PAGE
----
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Found 4 results

  1. hi. as indicated in the topic... i set up auth. via a hashed password in torrc. i'm dead sure i'm copying same hash over to eddie (with the 16:prefix). one output only: Unable to communicate with Tor (515 Authentication failed: Password did not match HashedControlPassword *or* authentication cookie.). Is Tor up and running? Tor is detecting that control connection, but not complaining about auth issues (in the output). [notice] New control connection opened from 127.0.0.1.
  2. Eddie client saves login and password information in AirVPN.xml as cleartext! I am suggesting this information be hashed when saved, if possible.
  3. I would love to one day see Threefish-256 as an option. I think 512 and 1024 bits would only congest the servers too much, but 256 bits should be easy enough. In addition, I think Serpent is a very good option at 256 bits. Tiger is a great hash, but is currently only 160 bits plus the HMAC. So it is less desirable compared to SHA2-256 If there is a wishlist, I was unable to find it. I would appreciate a link to the thread if one exists. And I most certainly welcome discussion. Thanks in advance.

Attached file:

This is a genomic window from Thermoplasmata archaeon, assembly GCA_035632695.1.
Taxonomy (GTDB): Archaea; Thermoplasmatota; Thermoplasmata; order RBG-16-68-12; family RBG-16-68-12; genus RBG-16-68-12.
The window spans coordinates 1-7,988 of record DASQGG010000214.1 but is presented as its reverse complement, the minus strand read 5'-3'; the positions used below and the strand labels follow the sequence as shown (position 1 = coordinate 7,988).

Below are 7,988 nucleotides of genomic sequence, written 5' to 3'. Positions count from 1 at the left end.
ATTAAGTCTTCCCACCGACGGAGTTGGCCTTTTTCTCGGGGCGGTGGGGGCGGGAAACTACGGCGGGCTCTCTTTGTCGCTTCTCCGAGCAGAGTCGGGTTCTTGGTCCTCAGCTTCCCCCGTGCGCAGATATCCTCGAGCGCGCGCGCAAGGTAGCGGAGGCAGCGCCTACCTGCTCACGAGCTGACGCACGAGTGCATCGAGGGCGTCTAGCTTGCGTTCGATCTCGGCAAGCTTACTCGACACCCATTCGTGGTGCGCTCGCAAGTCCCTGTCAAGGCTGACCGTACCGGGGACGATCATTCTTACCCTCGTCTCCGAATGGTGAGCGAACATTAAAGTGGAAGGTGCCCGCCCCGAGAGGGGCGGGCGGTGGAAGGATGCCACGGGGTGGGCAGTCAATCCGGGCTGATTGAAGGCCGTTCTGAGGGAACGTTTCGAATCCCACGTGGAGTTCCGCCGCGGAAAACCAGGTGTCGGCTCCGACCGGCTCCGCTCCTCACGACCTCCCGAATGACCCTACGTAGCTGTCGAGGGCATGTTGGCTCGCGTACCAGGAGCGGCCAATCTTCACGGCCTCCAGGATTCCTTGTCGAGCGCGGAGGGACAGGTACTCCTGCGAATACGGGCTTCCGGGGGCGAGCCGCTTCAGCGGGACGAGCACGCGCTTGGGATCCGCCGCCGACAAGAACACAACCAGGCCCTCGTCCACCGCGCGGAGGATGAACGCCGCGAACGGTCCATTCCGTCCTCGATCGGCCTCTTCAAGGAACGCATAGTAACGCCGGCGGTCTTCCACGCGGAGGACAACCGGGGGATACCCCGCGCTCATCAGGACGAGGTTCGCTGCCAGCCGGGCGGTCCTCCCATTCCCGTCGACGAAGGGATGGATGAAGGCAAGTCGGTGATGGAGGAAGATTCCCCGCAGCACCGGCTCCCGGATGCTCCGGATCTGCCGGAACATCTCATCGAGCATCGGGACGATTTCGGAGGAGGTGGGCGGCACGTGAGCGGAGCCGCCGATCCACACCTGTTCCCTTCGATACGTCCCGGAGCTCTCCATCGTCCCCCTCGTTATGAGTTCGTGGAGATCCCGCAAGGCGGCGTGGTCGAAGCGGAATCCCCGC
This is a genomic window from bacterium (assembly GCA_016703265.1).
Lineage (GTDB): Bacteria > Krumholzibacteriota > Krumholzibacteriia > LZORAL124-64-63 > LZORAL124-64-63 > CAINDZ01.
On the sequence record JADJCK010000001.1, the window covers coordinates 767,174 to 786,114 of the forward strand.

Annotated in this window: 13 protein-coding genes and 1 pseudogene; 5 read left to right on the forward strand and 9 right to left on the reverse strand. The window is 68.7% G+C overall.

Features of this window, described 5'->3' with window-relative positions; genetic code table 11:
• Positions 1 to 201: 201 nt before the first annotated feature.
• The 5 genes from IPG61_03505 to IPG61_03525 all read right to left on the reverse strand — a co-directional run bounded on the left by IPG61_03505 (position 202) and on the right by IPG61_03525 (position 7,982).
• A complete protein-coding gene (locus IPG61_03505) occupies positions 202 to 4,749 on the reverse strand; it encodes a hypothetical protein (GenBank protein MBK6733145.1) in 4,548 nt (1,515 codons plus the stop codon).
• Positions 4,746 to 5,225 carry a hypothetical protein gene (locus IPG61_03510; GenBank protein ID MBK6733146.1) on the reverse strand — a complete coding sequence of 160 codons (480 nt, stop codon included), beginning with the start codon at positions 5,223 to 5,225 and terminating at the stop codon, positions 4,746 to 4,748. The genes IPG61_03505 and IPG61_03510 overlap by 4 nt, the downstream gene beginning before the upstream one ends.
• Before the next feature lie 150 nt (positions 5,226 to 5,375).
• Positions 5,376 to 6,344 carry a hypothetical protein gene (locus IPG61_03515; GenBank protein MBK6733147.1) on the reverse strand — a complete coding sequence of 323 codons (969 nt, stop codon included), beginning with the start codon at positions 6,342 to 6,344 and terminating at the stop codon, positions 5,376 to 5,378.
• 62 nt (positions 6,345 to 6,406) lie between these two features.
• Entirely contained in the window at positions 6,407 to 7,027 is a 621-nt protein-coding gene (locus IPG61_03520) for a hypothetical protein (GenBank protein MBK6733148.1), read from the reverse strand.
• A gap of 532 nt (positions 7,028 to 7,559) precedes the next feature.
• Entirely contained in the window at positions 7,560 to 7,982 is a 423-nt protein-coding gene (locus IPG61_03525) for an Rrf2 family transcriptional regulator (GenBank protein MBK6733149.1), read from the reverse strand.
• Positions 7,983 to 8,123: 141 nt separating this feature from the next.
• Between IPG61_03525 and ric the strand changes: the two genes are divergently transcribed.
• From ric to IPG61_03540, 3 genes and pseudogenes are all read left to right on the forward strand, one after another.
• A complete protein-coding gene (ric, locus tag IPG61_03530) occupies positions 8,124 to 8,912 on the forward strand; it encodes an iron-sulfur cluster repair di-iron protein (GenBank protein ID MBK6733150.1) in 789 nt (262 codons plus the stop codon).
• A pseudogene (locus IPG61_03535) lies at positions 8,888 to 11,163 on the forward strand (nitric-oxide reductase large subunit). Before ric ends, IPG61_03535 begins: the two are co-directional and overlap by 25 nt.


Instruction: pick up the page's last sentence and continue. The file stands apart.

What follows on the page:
4. SLOTH attack targets old hash functions Researchers from the Prosecco team at INRIA published a number of attacks that exploit the use of weak hash functions in TLS and other protocols. They called their attack SLOTH (Security Losses from Obsolete and Truncated Transcript Hashes). The most severe attack is affecting the systems that use of client certificates and continue to support RSA-MD5 signatures. It’s been known since 2005 that MD5 hash collisions are easy to carry out. Many practitioners have argued in the past that the hash collisions don’t matter in certain scenarios and that the security of many protocols only relies on the so-called second preimage resistance. The INRIA researchers debunked many of these claims with their new publication. The most notable scenario where an attack is possible is when client certificates are used. If a user authenticates himself at a malicious server using a client that supports RSA-MD5 signatures, then the server can use the information provided to impersonate the user on some other target server (which must also support RSA-MD5). A surprising aspect of this is that TLS 1.2 is vulnerable to this attack while prior versions are not. The reason for this is that TLS 1.2 allows negotiation of the signature algorithm (prior versions always use a concatenation of MD5 and SHA1) and, crucially, still supports the insecure MD5 as an option. This is very surprising given the fact that TLS 1.2 was published in 2008—several years after practical attacks against MD5 were announced. This attack is made worse by the fact that various implementations accept RSA-MD5 signatures even if they advertise that they don’t do this. Several cryptographic libraries have received updates in response to this research, including NSS, GnuTLS, BouncyCastle and mbedTLS. An old version of OpenSSL (before 1.0.1f) was also affected.
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